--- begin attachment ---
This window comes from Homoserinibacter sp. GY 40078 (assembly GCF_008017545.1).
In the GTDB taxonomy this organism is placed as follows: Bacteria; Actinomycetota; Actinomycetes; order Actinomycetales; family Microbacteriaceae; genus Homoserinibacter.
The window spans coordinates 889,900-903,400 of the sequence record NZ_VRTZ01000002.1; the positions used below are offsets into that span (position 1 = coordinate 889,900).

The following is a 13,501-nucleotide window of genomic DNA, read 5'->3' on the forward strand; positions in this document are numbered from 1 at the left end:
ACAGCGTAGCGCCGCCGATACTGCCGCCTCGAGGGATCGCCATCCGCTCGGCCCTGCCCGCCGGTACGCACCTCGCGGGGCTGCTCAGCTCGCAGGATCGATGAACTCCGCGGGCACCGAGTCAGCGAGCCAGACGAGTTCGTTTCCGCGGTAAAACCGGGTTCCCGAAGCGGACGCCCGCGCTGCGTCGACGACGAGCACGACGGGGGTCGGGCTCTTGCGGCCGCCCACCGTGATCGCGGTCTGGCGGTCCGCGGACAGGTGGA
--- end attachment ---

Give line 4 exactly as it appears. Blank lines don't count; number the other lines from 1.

The following is a 13,501-nucleotide window of genomic DNA, read 5'->3' on the forward strand; positions in this document are numbered from 1 at the left end: